Spending time with horses can be the most rewarding experience in the world, but it can also be one of the most trying, especially if you do not know what you are doing. In the movies, it always looks so natural. After all, horses have been a part of the American landscape for centuries and it is easy to get caught up in the fantasy. For local horse whisperer, Gerry Coleman, his first impression was no different.
When a friend invited him on a pack trip into the wilderness, Gerry had no horse experience whatsoever. “I thought, ‘Oh, you just get on the horse, point and go. How tough can this be?’” he recalls. “Well, I found out later it’s not quite that way. I just happened to have a really nice horse.”
It was not until Gerry entered his retirement and needed an outlet to help him relax that he really started to take a second look at these majestic animals. “I let the horse teach me, and when I would do something, and the horse would just walk away, obviously that wasn’t the right thing to do. So, I would think about it and try something different. Eventually, I found what worked, and I began to learn their communication,” he explains.
Surprisingly, this knowledge did not come from working with his own horses. Gerry has never even owned one. Instead, he volunteers his free time to help other people and their horses . When I ask if he follows a particular school of thought on working with horses, he says he pulls from a variety of resources. “You need a toolbox of experiences to help you know what tool to grab that will work in each situation.” It is true, because a flathead screwdriver is not going to work when you need a Phillips head.
On any given day, you can find Gerry at Sherman Valley Ranch, a local horse boarding facility near Capital Forest. He might be cleaning stalls, checking water troughs or just hanging out and observing the different horses in their herds. In fact, he is kind of the resident welcome wagon, ready to help new horses and people settle in.
On the afternoon we moved our own horses to the ranch, he was more than eager to grab his lunch, pull up a chair in the pasture and just spend some time getting to know our two Thoroughbreds. “The more that you can observe these guys, the more you’re going to learn. And the more you’re going to be able to effectively communicate with them. One of the very first things you have to get them to understand is that you’re the leader and you’re the source of comfort and security.”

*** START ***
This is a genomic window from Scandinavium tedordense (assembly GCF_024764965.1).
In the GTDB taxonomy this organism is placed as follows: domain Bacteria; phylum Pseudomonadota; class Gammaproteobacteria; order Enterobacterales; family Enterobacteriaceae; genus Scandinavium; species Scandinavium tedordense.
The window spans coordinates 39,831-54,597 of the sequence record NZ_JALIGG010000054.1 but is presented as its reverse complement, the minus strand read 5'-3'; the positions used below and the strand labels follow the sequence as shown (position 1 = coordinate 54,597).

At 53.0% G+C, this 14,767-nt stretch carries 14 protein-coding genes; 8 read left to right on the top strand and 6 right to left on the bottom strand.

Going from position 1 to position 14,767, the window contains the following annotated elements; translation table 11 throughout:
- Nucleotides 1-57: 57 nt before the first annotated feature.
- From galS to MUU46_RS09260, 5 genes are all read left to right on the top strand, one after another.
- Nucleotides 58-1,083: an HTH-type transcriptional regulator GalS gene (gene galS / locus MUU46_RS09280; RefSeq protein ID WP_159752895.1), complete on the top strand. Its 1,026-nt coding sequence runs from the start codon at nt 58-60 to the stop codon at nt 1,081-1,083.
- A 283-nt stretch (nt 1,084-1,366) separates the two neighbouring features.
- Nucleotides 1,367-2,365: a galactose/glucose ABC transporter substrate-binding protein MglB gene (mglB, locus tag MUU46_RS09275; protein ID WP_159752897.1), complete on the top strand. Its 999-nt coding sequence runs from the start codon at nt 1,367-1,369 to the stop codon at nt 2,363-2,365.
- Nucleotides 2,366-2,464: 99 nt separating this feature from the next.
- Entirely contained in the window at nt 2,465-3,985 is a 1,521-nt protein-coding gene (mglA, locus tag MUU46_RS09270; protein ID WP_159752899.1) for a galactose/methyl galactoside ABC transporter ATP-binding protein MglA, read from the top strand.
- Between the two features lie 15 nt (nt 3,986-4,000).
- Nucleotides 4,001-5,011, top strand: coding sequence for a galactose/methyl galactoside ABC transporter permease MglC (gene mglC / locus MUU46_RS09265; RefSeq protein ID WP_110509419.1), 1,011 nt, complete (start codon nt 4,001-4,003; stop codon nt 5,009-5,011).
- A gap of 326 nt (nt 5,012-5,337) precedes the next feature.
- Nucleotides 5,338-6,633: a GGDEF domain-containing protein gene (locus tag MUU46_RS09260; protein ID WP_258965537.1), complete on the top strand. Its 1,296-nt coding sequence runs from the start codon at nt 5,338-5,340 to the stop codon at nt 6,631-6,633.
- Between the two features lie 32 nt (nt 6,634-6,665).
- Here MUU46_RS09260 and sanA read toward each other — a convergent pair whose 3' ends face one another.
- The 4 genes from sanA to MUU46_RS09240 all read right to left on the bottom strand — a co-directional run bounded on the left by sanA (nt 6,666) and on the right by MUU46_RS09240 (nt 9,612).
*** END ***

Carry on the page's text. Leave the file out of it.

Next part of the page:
I will be the first to say I wondered, “Who is this guy?” upon introduction, but I quickly realized Gerry has a gift – one he is willing to share. In just a short time, he had formed a connection with my horses similar to the bond I have worked for years to create. “It’s not hard to learn their language, and once you do it makes your interactions with the horse so much easier.”
Of course, Gerry makes it look so easy. “You get to the point where you start understanding what they are thinking, and you can anticipate what they’re going to do. And they can anticipate what you’re going to do and it just sort of meshes together. It takes a long time to get there, but when you do it’s really special.”
Gerry explains that all horses speak the same language, it is just a matter of learning and putting it to use. You have to communicate to them like they talk to each other. I have struggled with my own horses, but recently, through Gerry, I have found it was as if they were speaking Spanish, and I was trying to tell them what to do in English. “The subtleties of how they communicate are fascinating because it can be something so small. It can be a look, the ears, the head position, the way their muscles tense up. Ninety-five per cent of their communication is body language, and when you understand that it goes a long way to helping you interact with the horse. And they’re always talking,” Gerry says with a smile.
So often I have been guilty of simply wanting to get in the saddle and go for a ride, but I have learned there is much more to building a relationship with a horse before your feet ever leave the ground. “You want to always do what’s in the best interest of the horse. It may not be easy for you, but it’s what’s best for them and that should be the goal,” Gerry explains as we take Cilantro, one of the resident horses, for a walk.
It is obvious that Cilantro and Gerry share a special bond. That is something I hope to one day create with my own horses, but it is going to take work. Lucky for me, Gerry will be there to help. Even on this windy, rainy, cold day he is still at the ranch, because there is always more to be done. “I’m still learning and I’m going to be learning until the day that I die. They still have plenty to teach me.”